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Study: Higher average temperature linked to serious vision impairment among older Americans


In a study of 1.7 million older Americans by a team of researchers from the University of Toronto, those living in counties with an average temperature of 60°F or above had an increased chance of suffering serious vision impairment than those in cooler counties.

a thermometer that shows the temperature is very hot with the sun beating down. (Image Credit: AdobeStock/vladischern)

(Image Credit: AdobeStock/vladischern)

A recent study by a team of University of Toronto researchers found that American adults 65 years old and older living in warmer regions are more likely to have serious vision impairment than their peers living in cooler regions.1

According to a University of Toronto news release, when compared to individuals who lived in counties with average temperature of less than 50°F (< 10 °C), the risks of severe vision impairment were 14% higher for those who lived in counties with average temperature between 50-54.99°F, 24% higher for those between 55-59.99°F and 44% higher for those in counties with average temperature at 60°F (15.5 °C) or above.

Esme Fuller-Thomson, PhD, lead author of the study, noted in the release the link between vision impairment and average county temperature is very worrying if future research determines that the association is causal.

“With climate change, we are expecting a rise in global temperatures,” Fuller-Thompson said in a statement. “It will be important to monitor if the prevalence of vision impairment among older adults increases in the future.”

Fuller-Thomson is the director of University of Toronto’s Institute of Life Course and Aging and is a Professor in the Factor-Inwentash Faculty of Social Work and the Department of Family and Community Medicine.

ZhiDi Deng, PharmD, a recent pharmacy graduate from the University of Toronto, noted in the release it is documented that vision problems are a major cause of disabilities and functional limitations.

“Serious vision impairment, for example, can increase the risk of falls, fractures, and negatively impact older adults’ quality of life,” Deng said in the release. “Taking care of vision impairments and their consequences also cost the US economy tens of billions each year. So, this link between temperature and vision impairment was quite concerning.”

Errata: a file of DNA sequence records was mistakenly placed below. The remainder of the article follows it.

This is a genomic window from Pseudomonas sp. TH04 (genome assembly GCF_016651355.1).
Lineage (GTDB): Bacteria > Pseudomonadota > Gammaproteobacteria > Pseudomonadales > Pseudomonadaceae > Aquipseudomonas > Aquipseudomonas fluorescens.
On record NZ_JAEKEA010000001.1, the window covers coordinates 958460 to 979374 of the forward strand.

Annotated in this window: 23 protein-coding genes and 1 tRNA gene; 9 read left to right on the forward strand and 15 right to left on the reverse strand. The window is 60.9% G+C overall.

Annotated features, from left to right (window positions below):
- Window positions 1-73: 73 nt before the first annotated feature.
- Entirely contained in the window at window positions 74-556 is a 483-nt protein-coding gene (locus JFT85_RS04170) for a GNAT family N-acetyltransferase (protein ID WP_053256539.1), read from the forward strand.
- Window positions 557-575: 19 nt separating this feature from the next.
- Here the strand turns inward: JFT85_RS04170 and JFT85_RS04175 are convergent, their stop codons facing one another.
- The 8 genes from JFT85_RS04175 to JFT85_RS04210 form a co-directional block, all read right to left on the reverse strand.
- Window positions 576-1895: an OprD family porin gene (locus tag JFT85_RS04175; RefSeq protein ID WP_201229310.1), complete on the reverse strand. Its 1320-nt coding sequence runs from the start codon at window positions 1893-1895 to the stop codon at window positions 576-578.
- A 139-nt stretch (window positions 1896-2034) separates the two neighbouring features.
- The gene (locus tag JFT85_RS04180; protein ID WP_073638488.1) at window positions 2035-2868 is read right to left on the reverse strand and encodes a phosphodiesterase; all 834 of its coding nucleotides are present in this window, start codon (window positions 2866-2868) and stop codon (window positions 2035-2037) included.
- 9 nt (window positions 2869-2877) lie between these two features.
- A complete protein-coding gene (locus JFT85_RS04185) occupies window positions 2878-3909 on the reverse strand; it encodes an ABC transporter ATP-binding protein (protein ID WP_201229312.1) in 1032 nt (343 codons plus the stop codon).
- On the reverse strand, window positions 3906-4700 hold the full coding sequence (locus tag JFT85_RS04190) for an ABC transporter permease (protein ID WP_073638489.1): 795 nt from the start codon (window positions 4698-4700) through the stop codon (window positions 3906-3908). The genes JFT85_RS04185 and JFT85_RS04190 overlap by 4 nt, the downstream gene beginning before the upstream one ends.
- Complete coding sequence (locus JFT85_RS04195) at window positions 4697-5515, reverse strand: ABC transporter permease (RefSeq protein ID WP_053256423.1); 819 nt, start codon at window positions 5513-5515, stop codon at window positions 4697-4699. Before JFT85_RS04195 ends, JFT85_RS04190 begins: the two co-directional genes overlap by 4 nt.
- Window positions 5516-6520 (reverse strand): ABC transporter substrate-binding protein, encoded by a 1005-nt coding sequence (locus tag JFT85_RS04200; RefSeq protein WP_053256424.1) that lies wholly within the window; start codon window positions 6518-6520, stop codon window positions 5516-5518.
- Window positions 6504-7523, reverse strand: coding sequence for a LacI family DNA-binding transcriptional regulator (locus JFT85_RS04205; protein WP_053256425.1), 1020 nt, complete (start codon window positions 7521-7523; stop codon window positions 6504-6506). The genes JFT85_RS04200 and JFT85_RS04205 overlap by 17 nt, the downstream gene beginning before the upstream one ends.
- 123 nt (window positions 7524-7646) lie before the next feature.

Impact of age, sex, income, and education

The relationship between average temperature and severe vision impairment was strong regardless of age, sex, income, and education of participants.

“It was powerful to see that the link between vision impairment and temperature was consistent across so many demographic factors including income.” co-author Elysia Fuller-Thomson, a graduate student at the University of Toronto, said in the university’s news release.

Moreover, connections between higher county temperature and serious vision impairment proved to be greater for individuals aged 65 to 79 compared to those 80 or older, males compared to females, and White Americans compared to Black Americans, researchers noted in the news release.

Causes remain a mystery

The researchers noted the observed link between average temperature and severe vision impairment may be strong, but the mechanism behind this relationship remains a mystery.1

On top of that, the researchers hypothesize several potential causes for the observed relationship, including increased ultraviolet light exposure, air pollution, infections, and folic acid degradation with increased temperature. However, the design of this study does not provide definitive insight into how temperature affects vision, the university noted.

According to the news release, the study was based on 6 consecutive waves of the American Community Survey (2012 to 2017) which surveyed a nationally representative sample of American respondents aged 65 and older annually. The sample analyzed included 1.7 million community-dwelling and institutionalized older adults in the coterminous US who lived in the same state in which they were born.

Moreover, according to researchers, the question on vision impairment was “Is this person blind or does he/she have serious difficulty seeing even when wearing glasses?” The news release noted the average temperature data was obtained from the National Oceanic and Atmospheric Administration and combined with data from the American Community Survey.

Esme Fuller-Thomson pointed out in the release the research team was surprised to discover this strong association between temperature and vision impairment.

“But this novel finding introduces more questions than it answers, including what the connection between average county temperature and vision impairment is,” Fuller-Thompson concluded in the news release. “Moving forward, we plan to investigate whether county temperature is also associated with other disabilities among older adults such as hearing problems and limitations in daily activities.”

  1. Esme Fuller-Thomson, PhD, ZhiDi Deng, PharmD, Elysia G. Fuller-Thomson B.Sc. Association Between Area Temperature and Severe Vision Impairment in a Nationally Representative Sample of Older Americans, Ophthalmic Epidemiology, Published June 20, 2023. DOI: 10.1080/09286586.2023.2221727
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